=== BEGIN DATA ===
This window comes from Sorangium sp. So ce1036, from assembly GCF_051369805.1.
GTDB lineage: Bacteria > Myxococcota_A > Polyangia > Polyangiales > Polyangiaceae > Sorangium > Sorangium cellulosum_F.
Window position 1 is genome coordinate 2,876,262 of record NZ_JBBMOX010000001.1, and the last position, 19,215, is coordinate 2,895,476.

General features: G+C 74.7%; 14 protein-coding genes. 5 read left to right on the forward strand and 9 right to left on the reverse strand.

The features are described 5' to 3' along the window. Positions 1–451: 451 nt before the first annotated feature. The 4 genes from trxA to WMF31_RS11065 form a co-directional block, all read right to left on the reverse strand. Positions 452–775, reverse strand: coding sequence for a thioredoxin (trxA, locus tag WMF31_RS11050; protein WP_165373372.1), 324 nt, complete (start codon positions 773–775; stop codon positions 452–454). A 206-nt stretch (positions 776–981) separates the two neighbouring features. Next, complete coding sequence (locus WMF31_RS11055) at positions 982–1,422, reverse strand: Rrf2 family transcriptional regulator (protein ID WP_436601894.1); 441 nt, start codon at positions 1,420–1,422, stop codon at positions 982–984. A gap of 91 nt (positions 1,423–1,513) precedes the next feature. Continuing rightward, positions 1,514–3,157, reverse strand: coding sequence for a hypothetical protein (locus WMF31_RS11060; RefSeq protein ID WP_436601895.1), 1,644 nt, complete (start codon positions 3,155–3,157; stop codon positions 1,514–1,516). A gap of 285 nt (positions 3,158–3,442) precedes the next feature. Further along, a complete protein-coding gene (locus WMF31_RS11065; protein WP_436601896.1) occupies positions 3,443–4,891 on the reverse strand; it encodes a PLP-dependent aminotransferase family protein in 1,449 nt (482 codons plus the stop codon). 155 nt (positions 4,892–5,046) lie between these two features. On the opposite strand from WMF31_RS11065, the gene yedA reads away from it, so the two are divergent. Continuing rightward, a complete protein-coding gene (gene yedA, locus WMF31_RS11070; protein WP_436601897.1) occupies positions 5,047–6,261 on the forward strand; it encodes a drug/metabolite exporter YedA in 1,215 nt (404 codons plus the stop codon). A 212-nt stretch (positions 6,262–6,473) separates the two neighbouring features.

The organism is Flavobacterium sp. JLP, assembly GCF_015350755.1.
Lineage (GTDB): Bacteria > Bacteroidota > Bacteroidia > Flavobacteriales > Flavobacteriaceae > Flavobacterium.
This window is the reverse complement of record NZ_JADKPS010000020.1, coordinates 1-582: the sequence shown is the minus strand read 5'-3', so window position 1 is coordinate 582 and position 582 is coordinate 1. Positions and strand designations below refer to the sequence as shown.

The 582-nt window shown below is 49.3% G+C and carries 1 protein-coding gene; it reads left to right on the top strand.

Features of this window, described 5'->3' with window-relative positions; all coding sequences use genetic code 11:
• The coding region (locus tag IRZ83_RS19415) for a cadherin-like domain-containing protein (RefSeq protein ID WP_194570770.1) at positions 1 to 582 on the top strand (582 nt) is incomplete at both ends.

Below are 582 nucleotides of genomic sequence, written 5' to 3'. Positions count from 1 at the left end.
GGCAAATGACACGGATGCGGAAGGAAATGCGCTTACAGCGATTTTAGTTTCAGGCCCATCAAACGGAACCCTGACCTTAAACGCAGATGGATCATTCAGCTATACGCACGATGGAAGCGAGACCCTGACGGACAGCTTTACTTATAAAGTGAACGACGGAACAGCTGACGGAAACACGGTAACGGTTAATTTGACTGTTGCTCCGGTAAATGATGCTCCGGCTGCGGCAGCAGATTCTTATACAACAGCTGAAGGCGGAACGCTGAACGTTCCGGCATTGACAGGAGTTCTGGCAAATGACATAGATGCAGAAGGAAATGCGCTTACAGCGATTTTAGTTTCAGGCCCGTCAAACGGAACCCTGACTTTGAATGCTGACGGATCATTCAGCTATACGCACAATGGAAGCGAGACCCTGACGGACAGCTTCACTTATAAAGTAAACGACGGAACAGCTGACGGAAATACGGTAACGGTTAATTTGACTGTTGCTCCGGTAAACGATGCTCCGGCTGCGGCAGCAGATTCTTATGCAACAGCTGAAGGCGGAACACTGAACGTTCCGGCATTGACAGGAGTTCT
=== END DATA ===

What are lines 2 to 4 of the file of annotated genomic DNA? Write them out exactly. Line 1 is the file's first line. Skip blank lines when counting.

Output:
GTDB lineage: Bacteria > Myxococcota_A > Polyangia > Polyangiales > Polyangiaceae > Sorangium > Sorangium cellulosum_F.
Window position 1 is genome coordinate 2,876,262 of record NZ_JBBMOX010000001.1, and the last position, 19,215, is coordinate 2,895,476.

General features: G+C 74.7%; 14 protein-coding genes. 5 read left to right on the forward strand and 9 right to left on the reverse strand.